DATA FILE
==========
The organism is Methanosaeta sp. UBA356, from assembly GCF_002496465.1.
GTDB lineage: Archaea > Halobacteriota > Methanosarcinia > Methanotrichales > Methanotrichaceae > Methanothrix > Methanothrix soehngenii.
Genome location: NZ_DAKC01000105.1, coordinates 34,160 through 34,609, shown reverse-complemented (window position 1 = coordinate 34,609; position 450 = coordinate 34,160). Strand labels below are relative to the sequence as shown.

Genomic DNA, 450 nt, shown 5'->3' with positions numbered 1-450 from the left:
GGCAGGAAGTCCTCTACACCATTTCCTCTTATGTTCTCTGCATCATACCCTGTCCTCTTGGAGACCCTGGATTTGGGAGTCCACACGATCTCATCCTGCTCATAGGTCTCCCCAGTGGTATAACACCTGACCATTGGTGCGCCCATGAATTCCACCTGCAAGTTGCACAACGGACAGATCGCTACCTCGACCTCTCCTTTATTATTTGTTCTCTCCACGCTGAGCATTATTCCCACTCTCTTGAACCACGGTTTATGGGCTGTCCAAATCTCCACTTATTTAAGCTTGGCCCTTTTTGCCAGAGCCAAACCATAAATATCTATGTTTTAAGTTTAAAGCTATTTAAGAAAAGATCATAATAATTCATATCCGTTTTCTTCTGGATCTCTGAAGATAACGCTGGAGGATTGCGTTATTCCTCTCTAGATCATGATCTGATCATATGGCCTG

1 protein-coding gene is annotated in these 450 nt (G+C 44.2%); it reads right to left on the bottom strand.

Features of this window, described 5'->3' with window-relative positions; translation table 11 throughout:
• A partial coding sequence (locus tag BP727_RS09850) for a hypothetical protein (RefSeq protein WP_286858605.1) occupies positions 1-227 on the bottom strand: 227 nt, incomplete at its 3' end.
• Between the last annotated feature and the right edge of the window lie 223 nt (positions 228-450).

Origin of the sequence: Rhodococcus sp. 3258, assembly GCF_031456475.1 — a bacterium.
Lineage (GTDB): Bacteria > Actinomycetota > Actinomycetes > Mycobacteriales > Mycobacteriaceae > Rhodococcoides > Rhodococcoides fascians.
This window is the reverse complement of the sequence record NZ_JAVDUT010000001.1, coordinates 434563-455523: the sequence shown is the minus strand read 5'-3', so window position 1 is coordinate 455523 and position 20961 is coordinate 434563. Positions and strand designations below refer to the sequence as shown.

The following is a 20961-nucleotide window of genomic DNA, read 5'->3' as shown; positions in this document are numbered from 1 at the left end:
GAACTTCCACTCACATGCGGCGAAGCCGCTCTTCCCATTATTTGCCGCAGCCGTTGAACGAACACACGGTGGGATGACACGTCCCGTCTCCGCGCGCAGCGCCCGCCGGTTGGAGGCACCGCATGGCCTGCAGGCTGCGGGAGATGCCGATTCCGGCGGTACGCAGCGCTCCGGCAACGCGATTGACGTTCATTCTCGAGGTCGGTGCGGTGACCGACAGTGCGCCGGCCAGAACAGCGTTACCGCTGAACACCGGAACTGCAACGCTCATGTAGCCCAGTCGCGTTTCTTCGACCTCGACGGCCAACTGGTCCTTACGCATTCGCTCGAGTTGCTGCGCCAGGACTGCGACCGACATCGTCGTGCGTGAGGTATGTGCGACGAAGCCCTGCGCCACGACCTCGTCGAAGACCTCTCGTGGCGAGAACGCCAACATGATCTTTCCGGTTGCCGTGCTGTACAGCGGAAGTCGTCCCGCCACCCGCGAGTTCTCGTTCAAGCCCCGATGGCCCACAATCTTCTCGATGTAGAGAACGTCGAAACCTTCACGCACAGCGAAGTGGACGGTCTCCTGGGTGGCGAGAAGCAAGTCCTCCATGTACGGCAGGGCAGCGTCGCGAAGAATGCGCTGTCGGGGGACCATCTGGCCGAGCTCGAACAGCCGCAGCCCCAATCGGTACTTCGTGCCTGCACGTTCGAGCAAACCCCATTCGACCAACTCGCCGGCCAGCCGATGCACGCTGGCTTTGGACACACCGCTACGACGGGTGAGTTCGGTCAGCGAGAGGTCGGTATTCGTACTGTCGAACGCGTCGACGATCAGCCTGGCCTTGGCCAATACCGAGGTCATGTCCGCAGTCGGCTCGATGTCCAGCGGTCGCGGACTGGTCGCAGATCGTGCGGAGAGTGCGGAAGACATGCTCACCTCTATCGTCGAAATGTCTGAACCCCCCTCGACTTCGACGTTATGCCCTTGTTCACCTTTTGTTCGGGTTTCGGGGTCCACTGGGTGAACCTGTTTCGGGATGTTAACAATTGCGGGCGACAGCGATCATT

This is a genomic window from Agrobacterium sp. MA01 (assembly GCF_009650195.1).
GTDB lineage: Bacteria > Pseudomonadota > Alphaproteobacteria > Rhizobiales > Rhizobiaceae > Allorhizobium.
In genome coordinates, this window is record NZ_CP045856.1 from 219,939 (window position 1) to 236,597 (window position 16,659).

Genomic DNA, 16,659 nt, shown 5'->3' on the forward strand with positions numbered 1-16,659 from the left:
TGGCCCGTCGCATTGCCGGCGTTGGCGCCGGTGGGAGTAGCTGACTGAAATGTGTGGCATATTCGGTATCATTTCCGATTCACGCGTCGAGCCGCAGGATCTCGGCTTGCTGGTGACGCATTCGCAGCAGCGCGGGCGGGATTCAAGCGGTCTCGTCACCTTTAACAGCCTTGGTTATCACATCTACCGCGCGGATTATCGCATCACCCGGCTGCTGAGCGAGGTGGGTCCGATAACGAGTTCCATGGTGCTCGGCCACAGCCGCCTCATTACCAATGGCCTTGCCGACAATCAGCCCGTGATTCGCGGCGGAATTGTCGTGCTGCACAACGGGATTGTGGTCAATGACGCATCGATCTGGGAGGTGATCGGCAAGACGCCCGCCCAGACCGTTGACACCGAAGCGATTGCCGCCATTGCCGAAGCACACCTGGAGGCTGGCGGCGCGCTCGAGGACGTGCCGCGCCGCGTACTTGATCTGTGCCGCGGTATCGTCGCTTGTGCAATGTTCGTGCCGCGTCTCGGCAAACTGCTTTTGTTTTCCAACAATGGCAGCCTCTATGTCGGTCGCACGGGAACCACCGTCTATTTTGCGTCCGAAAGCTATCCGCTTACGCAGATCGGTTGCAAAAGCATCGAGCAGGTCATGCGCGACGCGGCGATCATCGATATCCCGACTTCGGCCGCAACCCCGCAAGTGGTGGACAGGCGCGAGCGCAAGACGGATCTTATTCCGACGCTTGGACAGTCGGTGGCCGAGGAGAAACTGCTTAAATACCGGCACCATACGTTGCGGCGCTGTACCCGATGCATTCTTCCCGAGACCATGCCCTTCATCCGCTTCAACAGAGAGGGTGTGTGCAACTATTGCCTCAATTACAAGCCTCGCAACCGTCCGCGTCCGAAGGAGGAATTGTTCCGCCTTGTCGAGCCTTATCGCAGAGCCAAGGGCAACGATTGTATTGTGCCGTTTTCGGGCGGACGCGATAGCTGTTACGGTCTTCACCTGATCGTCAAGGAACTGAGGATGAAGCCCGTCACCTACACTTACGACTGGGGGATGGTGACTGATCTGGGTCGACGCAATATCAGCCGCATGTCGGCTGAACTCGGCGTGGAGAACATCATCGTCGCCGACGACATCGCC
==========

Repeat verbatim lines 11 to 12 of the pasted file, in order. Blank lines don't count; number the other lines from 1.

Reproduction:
Lineage (GTDB): Bacteria > Actinomycetota > Actinomycetes > Mycobacteriales > Mycobacteriaceae > Rhodococcoides > Rhodococcoides fascians.
This window is the reverse complement of the sequence record NZ_JAVDUT010000001.1, coordinates 434563-455523: the sequence shown is the minus strand read 5'-3', so window position 1 is coordinate 455523 and position 20961 is coordinate 434563. Positions and strand designations below refer to the sequence as shown.